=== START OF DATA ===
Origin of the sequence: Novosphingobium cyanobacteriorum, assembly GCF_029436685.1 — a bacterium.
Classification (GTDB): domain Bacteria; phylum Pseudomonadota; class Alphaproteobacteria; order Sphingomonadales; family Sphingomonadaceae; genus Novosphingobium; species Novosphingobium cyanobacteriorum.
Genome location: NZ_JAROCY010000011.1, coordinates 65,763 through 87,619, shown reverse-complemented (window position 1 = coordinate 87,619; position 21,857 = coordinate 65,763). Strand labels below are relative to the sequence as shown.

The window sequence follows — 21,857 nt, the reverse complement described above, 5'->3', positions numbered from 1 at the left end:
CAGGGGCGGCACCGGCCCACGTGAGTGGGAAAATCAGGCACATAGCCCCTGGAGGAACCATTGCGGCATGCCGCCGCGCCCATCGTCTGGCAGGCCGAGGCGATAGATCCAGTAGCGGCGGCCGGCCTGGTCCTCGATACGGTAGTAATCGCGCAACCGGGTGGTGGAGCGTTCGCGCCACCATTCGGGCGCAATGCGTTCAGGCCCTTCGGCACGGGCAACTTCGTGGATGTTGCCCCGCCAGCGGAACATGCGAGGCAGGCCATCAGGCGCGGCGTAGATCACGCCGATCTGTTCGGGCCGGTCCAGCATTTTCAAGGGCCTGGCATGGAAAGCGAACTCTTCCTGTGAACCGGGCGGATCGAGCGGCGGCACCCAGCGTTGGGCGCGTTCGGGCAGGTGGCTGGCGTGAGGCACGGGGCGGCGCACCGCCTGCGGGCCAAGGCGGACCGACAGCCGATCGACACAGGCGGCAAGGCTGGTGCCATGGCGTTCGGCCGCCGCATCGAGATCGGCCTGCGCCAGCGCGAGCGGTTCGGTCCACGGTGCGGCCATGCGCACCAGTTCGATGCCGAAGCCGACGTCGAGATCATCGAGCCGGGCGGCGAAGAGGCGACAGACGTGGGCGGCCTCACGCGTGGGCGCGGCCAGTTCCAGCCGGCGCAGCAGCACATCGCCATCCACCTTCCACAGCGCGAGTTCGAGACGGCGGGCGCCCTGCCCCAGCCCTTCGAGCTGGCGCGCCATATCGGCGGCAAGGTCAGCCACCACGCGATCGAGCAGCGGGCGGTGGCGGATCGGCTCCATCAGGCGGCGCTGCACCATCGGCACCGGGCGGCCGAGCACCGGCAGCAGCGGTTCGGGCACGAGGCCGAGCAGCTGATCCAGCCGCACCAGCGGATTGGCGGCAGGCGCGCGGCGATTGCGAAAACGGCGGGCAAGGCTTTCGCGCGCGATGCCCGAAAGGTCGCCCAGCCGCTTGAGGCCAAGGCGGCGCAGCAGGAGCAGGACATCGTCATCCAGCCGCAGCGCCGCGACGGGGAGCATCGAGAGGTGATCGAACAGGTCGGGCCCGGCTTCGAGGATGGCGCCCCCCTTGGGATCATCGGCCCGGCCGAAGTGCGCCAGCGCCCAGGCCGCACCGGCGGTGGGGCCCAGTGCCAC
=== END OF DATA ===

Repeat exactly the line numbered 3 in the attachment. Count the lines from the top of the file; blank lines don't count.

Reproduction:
Genome location: NZ_JAROCY010000011.1, coordinates 65,763 through 87,619, shown reverse-complemented (window position 1 = coordinate 87,619; position 21,857 = coordinate 65,763). Strand labels below are relative to the sequence as shown.